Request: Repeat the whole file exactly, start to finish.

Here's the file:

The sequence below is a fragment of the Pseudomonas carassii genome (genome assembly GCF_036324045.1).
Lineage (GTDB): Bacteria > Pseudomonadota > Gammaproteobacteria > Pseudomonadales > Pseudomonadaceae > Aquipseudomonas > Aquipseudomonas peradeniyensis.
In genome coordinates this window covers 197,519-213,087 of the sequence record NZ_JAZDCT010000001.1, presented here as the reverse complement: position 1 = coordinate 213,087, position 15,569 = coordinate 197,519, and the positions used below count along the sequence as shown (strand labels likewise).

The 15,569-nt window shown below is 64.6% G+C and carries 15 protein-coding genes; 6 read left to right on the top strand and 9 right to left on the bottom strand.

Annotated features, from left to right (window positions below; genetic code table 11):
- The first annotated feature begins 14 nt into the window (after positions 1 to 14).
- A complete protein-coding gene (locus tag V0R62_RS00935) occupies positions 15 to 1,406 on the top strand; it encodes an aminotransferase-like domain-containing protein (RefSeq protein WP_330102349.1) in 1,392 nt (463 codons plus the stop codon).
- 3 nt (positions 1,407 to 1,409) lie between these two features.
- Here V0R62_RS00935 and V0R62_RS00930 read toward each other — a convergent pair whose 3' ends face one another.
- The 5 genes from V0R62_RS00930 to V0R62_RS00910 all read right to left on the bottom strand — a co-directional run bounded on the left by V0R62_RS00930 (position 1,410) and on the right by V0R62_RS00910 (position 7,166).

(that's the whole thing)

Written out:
The sequence below is a fragment of the Pseudomonas carassii genome (genome assembly GCF_036324045.1).
Lineage (GTDB): Bacteria > Pseudomonadota > Gammaproteobacteria > Pseudomonadales > Pseudomonadaceae > Aquipseudomonas > Aquipseudomonas peradeniyensis.
In genome coordinates this window covers 197,519-213,087 of the sequence record NZ_JAZDCT010000001.1, presented here as the reverse complement: position 1 = coordinate 213,087, position 15,569 = coordinate 197,519, and the positions used below count along the sequence as shown (strand labels likewise).

The 15,569-nt window shown below is 64.6% G+C and carries 15 protein-coding genes; 6 read left to right on the top strand and 9 right to left on the bottom strand.

Annotated features, from left to right (window positions below; genetic code table 11):
- The first annotated feature begins 14 nt into the window (after positions 1 to 14).
- A complete protein-coding gene (locus tag V0R62_RS00935) occupies positions 15 to 1,406 on the top strand; it encodes an aminotransferase-like domain-containing protein (RefSeq protein WP_330102349.1) in 1,392 nt (463 codons plus the stop codon).
- 3 nt (positions 1,407 to 1,409) lie between these two features.
- Here V0R62_RS00935 and V0R62_RS00930 read toward each other — a convergent pair whose 3' ends face one another.
- The 5 genes from V0R62_RS00930 to V0R62_RS00910 all read right to left on the bottom strand — a co-directional run bounded on the left by V0R62_RS00930 (position 1,410) and on the right by V0R62_RS00910 (position 7,166).